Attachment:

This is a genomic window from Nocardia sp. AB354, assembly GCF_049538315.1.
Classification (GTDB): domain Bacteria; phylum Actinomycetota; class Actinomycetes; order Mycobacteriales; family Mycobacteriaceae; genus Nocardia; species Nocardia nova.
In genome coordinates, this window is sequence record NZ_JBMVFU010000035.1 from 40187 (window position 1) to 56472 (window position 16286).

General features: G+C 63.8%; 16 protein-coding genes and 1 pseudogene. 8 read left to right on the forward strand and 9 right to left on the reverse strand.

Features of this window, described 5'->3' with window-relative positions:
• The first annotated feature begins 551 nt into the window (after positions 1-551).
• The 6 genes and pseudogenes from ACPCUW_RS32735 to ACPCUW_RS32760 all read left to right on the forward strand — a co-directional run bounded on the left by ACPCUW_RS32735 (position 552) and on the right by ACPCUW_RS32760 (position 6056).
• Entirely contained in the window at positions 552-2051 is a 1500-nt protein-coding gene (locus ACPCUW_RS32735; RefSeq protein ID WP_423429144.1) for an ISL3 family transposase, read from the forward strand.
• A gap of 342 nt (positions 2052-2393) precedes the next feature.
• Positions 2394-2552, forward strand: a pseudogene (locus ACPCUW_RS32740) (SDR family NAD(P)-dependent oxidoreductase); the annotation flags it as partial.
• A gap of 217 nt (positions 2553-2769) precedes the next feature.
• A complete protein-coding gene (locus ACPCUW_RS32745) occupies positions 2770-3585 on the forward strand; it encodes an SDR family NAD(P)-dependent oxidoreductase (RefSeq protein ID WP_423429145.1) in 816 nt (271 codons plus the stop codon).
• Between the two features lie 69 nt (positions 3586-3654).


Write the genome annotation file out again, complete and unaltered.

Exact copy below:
This is a genomic window from Nocardia sp. AB354, assembly GCF_049538315.1.
Classification (GTDB): domain Bacteria; phylum Actinomycetota; class Actinomycetes; order Mycobacteriales; family Mycobacteriaceae; genus Nocardia; species Nocardia nova.
In genome coordinates, this window is sequence record NZ_JBMVFU010000035.1 from 40187 (window position 1) to 56472 (window position 16286).

General features: G+C 63.8%; 16 protein-coding genes and 1 pseudogene. 8 read left to right on the forward strand and 9 right to left on the reverse strand.

Features of this window, described 5'->3' with window-relative positions:
• The first annotated feature begins 551 nt into the window (after positions 1-551).
• The 6 genes and pseudogenes from ACPCUW_RS32735 to ACPCUW_RS32760 all read left to right on the forward strand — a co-directional run bounded on the left by ACPCUW_RS32735 (position 552) and on the right by ACPCUW_RS32760 (position 6056).
• Entirely contained in the window at positions 552-2051 is a 1500-nt protein-coding gene (locus ACPCUW_RS32735; RefSeq protein ID WP_423429144.1) for an ISL3 family transposase, read from the forward strand.
• A gap of 342 nt (positions 2052-2393) precedes the next feature.
• Positions 2394-2552, forward strand: a pseudogene (locus ACPCUW_RS32740) (SDR family NAD(P)-dependent oxidoreductase); the annotation flags it as partial.
• A gap of 217 nt (positions 2553-2769) precedes the next feature.
• A complete protein-coding gene (locus ACPCUW_RS32745) occupies positions 2770-3585 on the forward strand; it encodes an SDR family NAD(P)-dependent oxidoreductase (RefSeq protein ID WP_423429145.1) in 816 nt (271 codons plus the stop codon).
• Between the two features lie 69 nt (positions 3586-3654).